Tennessee Supreme Court Modifies Spoliation of Evidence Doctrine By Removing Intentional Misconduct Requirement

Posted on Dec 13 2015 3:01PM by Attorney, Jason A. Lee

Tennessee has long had a doctrine of spoliation of evidence which allows the trial court to draw negative inferences or even provide dismissal against a party who destroys evidence.  Historically, Tennessee courts have required the presence of actual intentional misconduct to invoke the doctrine of spoliation of evidence particularly when providing the remedy of a negative inference or dismissal.  The Tennessee Supreme Court in Lea Ann Tatham v. Bridgestone Americas Holding, Inc., No. W2013-02604-SC-R11-CV, 2015 WL 6688035 (Tenn. 2015) dealt with an apparent conflict between the case law and Rule 34A.02 of the Tennessee Rules of Civil Procedure that was adopted on July 1, 2006.  The full text of Rule 34A.02 provides as follows:


Rule 37 sanctions may be imposed upon a party or an agent of a party who discards, destroys, mutilates, alters, or conceals evidence.


The question before the Tennessee Supreme Court in Lea Ann Tatham was whether Tennessee Courts should continue to require an intentional misconduct prerequisite for a trial court to impose sanctions for spoliation of evidence.  The Tennessee Supreme Court decided this issue and expressed the desire to provide a uniform standard on this issue.  The Court found that “intentional misconduct is not a prerequisite for a trial court to impose sanctions for the spoliation of evidence, including that of a negative inference.”  Id. at 8.  The Court adopted a specific analysis required by Tennessee trial courts to determine whether sanctions are appropriate in a spoliation of evidence situation.  The new test is a “totality of the circumstances” test, however, intentional misconduct is clearly no longer an absolute perquisite.  Intentional misconduct is simply one of the factors to be considered by the trial court.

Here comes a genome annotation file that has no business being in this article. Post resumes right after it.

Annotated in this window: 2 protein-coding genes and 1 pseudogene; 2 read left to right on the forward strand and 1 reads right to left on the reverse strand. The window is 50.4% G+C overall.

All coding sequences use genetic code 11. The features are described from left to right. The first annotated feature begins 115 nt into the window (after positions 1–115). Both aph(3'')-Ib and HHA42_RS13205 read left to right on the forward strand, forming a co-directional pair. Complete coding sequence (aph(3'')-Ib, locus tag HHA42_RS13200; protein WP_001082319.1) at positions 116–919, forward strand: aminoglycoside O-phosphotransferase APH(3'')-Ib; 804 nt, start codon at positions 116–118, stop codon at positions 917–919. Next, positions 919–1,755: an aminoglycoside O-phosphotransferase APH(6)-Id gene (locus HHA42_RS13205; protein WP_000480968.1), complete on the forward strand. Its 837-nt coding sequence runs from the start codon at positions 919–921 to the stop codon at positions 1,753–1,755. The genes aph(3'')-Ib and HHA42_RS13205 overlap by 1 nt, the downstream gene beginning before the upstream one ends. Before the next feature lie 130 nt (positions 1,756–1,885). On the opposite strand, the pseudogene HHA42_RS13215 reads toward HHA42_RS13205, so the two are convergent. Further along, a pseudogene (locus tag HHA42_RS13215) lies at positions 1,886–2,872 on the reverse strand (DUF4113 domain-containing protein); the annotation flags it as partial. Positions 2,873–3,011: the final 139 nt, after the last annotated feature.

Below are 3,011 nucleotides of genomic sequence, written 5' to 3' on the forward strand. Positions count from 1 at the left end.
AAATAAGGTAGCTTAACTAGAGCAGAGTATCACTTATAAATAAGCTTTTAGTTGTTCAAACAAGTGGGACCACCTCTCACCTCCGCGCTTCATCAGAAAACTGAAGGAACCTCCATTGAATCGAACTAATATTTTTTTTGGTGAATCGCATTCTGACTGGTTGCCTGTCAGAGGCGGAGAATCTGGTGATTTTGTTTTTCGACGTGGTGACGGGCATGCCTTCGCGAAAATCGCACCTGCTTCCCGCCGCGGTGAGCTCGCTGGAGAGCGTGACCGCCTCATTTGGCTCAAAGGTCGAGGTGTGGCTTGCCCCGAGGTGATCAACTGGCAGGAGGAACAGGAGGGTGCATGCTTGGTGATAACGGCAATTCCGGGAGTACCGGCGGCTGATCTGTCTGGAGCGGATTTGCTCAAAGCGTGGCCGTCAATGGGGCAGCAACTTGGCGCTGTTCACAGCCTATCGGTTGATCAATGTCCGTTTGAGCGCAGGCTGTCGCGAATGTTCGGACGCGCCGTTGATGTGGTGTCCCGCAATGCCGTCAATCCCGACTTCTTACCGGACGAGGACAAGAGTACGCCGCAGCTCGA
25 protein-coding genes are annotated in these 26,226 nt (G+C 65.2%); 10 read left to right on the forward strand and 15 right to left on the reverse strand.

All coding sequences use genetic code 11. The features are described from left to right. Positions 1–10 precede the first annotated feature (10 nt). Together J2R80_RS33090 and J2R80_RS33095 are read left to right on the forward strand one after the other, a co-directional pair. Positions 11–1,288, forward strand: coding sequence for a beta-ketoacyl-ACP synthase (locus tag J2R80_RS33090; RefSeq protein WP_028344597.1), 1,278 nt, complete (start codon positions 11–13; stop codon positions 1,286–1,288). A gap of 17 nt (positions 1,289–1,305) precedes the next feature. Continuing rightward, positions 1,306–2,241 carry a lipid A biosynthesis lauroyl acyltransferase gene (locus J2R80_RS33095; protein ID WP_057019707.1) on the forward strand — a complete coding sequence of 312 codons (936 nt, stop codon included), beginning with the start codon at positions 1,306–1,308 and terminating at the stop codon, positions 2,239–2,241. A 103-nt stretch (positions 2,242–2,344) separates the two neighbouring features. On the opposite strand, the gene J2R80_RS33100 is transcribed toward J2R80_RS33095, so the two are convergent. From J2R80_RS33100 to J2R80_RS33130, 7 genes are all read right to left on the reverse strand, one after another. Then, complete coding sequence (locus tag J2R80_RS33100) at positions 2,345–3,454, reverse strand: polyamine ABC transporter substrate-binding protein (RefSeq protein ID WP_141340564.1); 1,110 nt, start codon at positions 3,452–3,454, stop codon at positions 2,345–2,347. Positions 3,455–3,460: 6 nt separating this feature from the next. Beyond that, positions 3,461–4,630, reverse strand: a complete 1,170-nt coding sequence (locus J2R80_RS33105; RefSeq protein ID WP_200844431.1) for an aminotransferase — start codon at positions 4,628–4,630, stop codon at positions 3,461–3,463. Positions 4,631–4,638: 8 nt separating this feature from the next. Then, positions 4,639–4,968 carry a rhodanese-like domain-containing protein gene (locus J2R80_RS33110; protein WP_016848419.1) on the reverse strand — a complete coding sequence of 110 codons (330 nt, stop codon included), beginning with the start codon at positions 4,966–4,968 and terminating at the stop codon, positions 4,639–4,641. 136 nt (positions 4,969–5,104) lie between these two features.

The Tennessee Supreme Court detailed certain factors that are relevant to a trial court’s consideration of whether sanctions are appropriate in the context of spoliation for evidence.  These include the following factors:


(1) the culpability of the spoliating party in causing the destruction of the evidence, including evidence of intentional misconduct or fraudulent intent;

(2) the degree of prejudice suffered by the non-spoliating party as a result of the absence of the evidence;

(3) whether, at the time the evidence was destroyed, the spoliating party knew or should have known that the evidence was relevant to pending or reasonably foreseeable litigation; and

(4) the least severe sanction available to remedy any prejudice caused to the non-spoliating party.


This is now the most important case for spoliation of evidence jurisprudence in Tennessee which is an issue that comes up in many litigated cases.  The Lea Ann Tatham Tennessee Supreme Court decision clears up the long disputed issue of whether intentional conduct is an absolute requirement for a finding of spoliation of evidence.  There is no doubt, intentional conduct is no longer an absolute requirement.  However, in my view, it must be the most important factor in the four part test provided by the Tennessee Supreme Court.  If the conduct is not intentional, how often would extreme remedies like dismissal be appropriate?  I would argue that it should be a very rare circumstance where dismissal (or other extreme remedies) would be appropriate for a non-intentional destruction of evidence.  Almost always, a less severe sanction would be appropriate as provided under prong 4 of the new test.   


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TAGS: Defenses, Evidence, Products Liability
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Jason A. Lee is a Member of Burrow Lee, PLLC. He practices in all areas of defense litigation inside and outside of Tennessee.

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Jason A. Lee, Member of Burrow Lee, PLLC
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